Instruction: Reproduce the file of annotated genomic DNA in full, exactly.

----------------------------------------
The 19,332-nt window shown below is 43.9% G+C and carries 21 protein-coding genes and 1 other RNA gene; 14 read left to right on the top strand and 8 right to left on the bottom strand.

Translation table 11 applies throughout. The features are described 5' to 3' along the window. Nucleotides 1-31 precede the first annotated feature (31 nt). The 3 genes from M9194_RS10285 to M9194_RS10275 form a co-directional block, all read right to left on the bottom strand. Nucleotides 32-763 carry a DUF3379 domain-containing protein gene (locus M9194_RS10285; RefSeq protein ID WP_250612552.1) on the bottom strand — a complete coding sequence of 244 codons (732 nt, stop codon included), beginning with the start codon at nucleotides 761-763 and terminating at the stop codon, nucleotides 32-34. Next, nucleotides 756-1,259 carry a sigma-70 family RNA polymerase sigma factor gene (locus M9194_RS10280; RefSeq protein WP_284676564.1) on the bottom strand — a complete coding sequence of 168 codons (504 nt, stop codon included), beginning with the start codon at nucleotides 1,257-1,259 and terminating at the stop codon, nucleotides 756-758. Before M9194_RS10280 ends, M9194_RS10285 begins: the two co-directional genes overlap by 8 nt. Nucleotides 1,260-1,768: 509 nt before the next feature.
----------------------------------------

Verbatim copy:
The 19,332-nt window shown below is 43.9% G+C and carries 21 protein-coding genes and 1 other RNA gene; 14 read left to right on the top strand and 8 right to left on the bottom strand.

Translation table 11 applies throughout. The features are described 5' to 3' along the window. Nucleotides 1-31 precede the first annotated feature (31 nt). The 3 genes from M9194_RS10285 to M9194_RS10275 form a co-directional block, all read right to left on the bottom strand. Nucleotides 32-763 carry a DUF3379 domain-containing protein gene (locus M9194_RS10285; RefSeq protein ID WP_250612552.1) on the bottom strand — a complete coding sequence of 244 codons (732 nt, stop codon included), beginning with the start codon at nucleotides 761-763 and terminating at the stop codon, nucleotides 32-34. Next, nucleotides 756-1,259 carry a sigma-70 family RNA polymerase sigma factor gene (locus M9194_RS10280; RefSeq protein WP_284676564.1) on the bottom strand — a complete coding sequence of 168 codons (504 nt, stop codon included), beginning with the start codon at nucleotides 1,257-1,259 and terminating at the stop codon, nucleotides 756-758. Before M9194_RS10280 ends, M9194_RS10285 begins: the two co-directional genes overlap by 8 nt. Nucleotides 1,260-1,768: 509 nt before the next feature.